Speaking of heights, we'll start with sensational range of mountains and volcanoes that inhabit Italy. The Dolomites and Alps dominate the country's far north, providing towering vistas and some of the best skiing and snowboarding in Europe. Aosta Valley just may earn the title of Italy's skiing and climbing paradise, with access to such international reputable mountains as the Italian half of Matterhorn, Mont Blanc, and Gran Paradiso. Then again, why hit the powder when magma-spraying craters are a more uncommon rush? Everyone knows the more moderate elevation of Mount Vesuvius (near Naples) and its historic enshrining of the city of Pompei, but if you head further south to Sicily you may experience the continuous frothing of Mount Etna and its near alien landscape of lava trails and volcanic soil. There are also two other active volcanoes often overlooked by tourists: Vulcano and Stromboli, both in the Aeolian Islands just north of Sicily. Book guides to the craters and consider your life changed.
Italy is also home to more extreme adventures. There are a handful of skydiving drop zones near Milan that providing epic mountain context to an exhilarating free-fall, a half dozen locations in Sicily, and also drops near Rome, San Marino, and more. Two of the best bungee jumps in the world can be had at the 175 meter high Altopiano di Asiago (between Verona and Venice) and the world-famous Colossus Bridge (152 meters) in Veglio. Rock climbers have plenty of daring routes and invigorating landscapes, including Lake Garda in Trentino, Bismantova (just south of Bologna), and Finale in the gorgeous seaside town of Liguria. If you crave an adrenaline rush, there is no shortage of opportunities.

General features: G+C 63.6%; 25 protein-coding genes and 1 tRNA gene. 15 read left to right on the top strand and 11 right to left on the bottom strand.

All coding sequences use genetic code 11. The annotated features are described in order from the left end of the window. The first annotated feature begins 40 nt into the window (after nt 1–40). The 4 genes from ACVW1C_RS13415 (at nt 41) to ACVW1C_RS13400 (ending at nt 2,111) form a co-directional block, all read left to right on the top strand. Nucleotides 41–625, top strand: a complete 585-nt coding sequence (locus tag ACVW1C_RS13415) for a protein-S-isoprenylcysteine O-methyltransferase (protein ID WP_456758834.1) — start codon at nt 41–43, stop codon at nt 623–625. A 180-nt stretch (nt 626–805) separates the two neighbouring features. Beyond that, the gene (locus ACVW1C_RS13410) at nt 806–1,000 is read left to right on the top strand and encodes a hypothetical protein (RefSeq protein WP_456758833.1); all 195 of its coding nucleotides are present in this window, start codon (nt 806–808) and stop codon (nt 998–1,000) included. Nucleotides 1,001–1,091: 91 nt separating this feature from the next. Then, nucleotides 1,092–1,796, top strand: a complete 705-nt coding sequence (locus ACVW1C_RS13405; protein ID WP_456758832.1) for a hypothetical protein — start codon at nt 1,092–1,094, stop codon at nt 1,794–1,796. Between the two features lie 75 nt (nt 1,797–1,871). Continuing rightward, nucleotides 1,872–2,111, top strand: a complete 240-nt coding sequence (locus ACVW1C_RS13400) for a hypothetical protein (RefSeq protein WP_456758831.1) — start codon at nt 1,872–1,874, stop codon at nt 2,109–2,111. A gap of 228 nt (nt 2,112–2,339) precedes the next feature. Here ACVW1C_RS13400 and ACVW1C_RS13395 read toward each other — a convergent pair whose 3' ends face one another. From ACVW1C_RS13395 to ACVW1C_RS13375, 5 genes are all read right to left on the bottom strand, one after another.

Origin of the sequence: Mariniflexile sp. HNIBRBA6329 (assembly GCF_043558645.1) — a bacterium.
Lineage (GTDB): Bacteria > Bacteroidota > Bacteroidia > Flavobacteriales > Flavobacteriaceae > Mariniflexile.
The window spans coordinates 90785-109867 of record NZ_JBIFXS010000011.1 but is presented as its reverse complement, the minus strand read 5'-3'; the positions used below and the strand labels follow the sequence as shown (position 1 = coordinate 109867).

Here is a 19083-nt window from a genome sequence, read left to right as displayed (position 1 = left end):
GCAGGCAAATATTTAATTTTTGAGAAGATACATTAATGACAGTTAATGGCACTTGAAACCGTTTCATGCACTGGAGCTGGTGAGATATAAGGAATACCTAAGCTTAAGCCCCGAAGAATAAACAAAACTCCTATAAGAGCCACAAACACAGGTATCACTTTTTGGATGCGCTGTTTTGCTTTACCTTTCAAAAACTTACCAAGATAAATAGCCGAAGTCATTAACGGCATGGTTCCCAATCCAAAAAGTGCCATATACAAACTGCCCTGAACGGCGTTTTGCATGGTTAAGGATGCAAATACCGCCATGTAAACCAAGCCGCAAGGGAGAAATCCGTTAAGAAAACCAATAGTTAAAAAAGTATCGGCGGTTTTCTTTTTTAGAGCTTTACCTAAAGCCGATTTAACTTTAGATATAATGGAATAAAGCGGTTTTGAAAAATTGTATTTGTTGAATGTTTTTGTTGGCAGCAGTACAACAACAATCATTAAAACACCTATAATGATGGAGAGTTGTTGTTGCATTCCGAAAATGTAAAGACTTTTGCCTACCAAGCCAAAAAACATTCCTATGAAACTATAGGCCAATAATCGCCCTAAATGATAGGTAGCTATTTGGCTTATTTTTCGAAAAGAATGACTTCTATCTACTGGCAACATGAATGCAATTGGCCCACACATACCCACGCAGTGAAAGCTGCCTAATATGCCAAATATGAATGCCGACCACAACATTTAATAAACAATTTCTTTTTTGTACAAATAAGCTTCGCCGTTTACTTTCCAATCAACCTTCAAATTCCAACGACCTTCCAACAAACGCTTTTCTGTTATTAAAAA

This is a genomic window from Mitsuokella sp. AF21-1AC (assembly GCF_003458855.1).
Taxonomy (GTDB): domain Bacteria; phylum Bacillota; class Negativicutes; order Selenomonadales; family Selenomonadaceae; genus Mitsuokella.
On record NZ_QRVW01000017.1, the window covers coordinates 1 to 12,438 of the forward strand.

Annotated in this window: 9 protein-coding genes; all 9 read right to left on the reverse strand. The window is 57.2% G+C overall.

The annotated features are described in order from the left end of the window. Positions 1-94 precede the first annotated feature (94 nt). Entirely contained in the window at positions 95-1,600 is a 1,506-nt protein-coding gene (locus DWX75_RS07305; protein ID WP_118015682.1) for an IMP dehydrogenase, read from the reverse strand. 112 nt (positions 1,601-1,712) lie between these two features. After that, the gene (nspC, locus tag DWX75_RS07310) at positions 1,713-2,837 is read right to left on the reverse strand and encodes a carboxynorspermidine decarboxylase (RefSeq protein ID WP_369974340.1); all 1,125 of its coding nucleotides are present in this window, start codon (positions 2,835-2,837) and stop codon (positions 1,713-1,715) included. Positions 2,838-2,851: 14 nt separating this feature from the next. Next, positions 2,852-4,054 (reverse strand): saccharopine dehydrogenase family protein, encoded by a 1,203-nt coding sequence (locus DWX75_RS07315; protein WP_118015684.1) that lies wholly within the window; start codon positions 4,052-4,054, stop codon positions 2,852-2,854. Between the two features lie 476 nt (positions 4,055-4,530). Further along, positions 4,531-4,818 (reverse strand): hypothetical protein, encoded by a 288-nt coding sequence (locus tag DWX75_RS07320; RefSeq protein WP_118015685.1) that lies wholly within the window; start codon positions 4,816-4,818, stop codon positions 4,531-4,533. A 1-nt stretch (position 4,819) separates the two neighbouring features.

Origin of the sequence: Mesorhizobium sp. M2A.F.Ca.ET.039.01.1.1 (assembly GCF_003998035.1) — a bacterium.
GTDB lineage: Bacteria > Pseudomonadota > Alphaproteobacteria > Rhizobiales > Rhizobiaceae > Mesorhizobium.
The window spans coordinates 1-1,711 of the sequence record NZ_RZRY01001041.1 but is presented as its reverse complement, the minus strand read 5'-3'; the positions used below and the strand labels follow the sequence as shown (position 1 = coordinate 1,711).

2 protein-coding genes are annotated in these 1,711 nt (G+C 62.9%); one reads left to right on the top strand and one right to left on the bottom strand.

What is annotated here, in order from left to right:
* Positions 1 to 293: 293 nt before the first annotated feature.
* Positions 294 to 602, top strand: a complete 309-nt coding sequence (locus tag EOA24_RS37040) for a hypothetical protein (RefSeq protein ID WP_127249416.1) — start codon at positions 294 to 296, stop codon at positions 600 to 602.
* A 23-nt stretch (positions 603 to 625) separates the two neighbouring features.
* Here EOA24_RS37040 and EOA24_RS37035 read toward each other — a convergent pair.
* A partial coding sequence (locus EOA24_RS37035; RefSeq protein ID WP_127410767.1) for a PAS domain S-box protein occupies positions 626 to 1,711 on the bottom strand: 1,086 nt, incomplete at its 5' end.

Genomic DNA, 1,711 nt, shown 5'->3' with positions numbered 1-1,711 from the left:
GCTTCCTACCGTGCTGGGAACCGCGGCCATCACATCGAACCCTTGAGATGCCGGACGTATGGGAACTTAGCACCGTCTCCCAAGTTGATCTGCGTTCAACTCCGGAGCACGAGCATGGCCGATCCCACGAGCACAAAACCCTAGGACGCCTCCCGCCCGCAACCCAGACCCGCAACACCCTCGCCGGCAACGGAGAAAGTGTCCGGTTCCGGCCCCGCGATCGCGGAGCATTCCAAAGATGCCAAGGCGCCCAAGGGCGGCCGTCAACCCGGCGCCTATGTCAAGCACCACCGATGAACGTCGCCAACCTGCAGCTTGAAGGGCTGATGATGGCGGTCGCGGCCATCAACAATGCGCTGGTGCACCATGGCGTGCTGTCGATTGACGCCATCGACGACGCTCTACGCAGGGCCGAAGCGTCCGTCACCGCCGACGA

As far as coastal beauty, there is such an abundance that it's almost unfair to name some and leave others out. The areas you've heard of include the Italian Riviera, Cinque Terra, the Amalfi Coast, and Costa Smerelda on the island of Sardinia, but the intrigue of Italy is that there are places just as jarringly attractive where tourists aren't crawling from every cafe, piazza or cruise ship. The undiscovered Puglia region (Italy's "boot-heel"), the unhurried grandeur of Le Marche, and other coastal gems await the traveler looking to take in sand, surf, and sun with a minimum of tourist posturing. Not to mention that some of the best adventure circumstances surround freshwater bodies like Lake Garda and Lake Como north of Milan, where windsurfing and other water sports are commonly practiced. Windsurfers will also find exemplary conditions in Sardinia (Coluccia Beach and Porto Pollo). More of the top windsurfing destinations may be found here.
We're only skimming the surface here. If Italy has your attention, then check out our city-level adventures, travel videos, trip planner, and the hordes of further information on the site. Continue exploring and you'll find out why Italy is a premiere region for adventure.